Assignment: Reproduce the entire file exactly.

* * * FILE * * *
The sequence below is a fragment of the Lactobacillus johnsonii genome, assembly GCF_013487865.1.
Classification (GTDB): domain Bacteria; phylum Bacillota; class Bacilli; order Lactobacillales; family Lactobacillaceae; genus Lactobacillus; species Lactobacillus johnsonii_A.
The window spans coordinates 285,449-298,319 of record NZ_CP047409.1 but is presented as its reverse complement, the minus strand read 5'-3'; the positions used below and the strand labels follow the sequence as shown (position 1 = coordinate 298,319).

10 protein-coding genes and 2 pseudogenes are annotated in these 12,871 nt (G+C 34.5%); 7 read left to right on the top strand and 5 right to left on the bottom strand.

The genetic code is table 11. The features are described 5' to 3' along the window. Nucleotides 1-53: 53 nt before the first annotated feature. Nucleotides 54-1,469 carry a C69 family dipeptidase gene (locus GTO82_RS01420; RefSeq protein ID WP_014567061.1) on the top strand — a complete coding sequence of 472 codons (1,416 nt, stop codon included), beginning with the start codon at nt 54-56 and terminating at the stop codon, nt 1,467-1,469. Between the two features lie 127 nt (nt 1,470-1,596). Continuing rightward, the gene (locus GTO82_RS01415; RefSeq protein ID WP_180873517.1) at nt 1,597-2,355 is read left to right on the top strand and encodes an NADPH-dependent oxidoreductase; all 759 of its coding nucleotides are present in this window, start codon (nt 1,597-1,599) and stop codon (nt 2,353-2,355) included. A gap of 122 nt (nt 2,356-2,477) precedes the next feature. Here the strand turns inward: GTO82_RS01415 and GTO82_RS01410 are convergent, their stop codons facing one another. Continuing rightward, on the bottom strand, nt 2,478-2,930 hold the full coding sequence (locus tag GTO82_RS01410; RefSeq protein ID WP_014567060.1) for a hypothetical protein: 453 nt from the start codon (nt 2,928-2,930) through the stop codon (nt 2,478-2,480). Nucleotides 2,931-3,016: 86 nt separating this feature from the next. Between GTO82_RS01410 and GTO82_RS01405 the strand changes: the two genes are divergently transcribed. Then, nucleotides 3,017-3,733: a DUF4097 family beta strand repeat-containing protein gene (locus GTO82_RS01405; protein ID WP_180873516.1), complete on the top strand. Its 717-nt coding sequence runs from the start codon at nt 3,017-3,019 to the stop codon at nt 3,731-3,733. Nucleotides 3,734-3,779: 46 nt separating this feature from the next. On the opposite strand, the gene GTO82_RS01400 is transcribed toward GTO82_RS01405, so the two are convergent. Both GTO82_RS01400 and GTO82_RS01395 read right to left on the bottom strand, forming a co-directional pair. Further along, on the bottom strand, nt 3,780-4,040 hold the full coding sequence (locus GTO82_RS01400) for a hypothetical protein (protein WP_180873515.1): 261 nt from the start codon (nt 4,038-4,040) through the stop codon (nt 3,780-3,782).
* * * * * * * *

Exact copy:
The sequence below is a fragment of the Lactobacillus johnsonii genome, assembly GCF_013487865.1.
Classification (GTDB): domain Bacteria; phylum Bacillota; class Bacilli; order Lactobacillales; family Lactobacillaceae; genus Lactobacillus; species Lactobacillus johnsonii_A.
The window spans coordinates 285,449-298,319 of record NZ_CP047409.1 but is presented as its reverse complement, the minus strand read 5'-3'; the positions used below and the strand labels follow the sequence as shown (position 1 = coordinate 298,319).

10 protein-coding genes and 2 pseudogenes are annotated in these 12,871 nt (G+C 34.5%); 7 read left to right on the top strand and 5 right to left on the bottom strand.

The genetic code is table 11. The features are described 5' to 3' along the window. Nucleotides 1-53: 53 nt before the first annotated feature. Nucleotides 54-1,469 carry a C69 family dipeptidase gene (locus GTO82_RS01420; RefSeq protein ID WP_014567061.1) on the top strand — a complete coding sequence of 472 codons (1,416 nt, stop codon included), beginning with the start codon at nt 54-56 and terminating at the stop codon, nt 1,467-1,469. Between the two features lie 127 nt (nt 1,470-1,596). Continuing rightward, the gene (locus GTO82_RS01415; RefSeq protein ID WP_180873517.1) at nt 1,597-2,355 is read left to right on the top strand and encodes an NADPH-dependent oxidoreductase; all 759 of its coding nucleotides are present in this window, start codon (nt 1,597-1,599) and stop codon (nt 2,353-2,355) included. A gap of 122 nt (nt 2,356-2,477) precedes the next feature. Here the strand turns inward: GTO82_RS01415 and GTO82_RS01410 are convergent, their stop codons facing one another. Continuing rightward, on the bottom strand, nt 2,478-2,930 hold the full coding sequence (locus tag GTO82_RS01410; RefSeq protein ID WP_014567060.1) for a hypothetical protein: 453 nt from the start codon (nt 2,928-2,930) through the stop codon (nt 2,478-2,480). Nucleotides 2,931-3,016: 86 nt separating this feature from the next. Between GTO82_RS01410 and GTO82_RS01405 the strand changes: the two genes are divergently transcribed. Then, nucleotides 3,017-3,733: a DUF4097 family beta strand repeat-containing protein gene (locus GTO82_RS01405; protein ID WP_180873516.1), complete on the top strand. Its 717-nt coding sequence runs from the start codon at nt 3,017-3,019 to the stop codon at nt 3,731-3,733. Nucleotides 3,734-3,779: 46 nt separating this feature from the next. On the opposite strand, the gene GTO82_RS01400 is transcribed toward GTO82_RS01405, so the two are convergent. Both GTO82_RS01400 and GTO82_RS01395 read right to left on the bottom strand, forming a co-directional pair. Further along, on the bottom strand, nt 3,780-4,040 hold the full coding sequence (locus GTO82_RS01400) for a hypothetical protein (protein WP_180873515.1): 261 nt from the start codon (nt 4,038-4,040) through the stop codon (nt 3,780-3,782).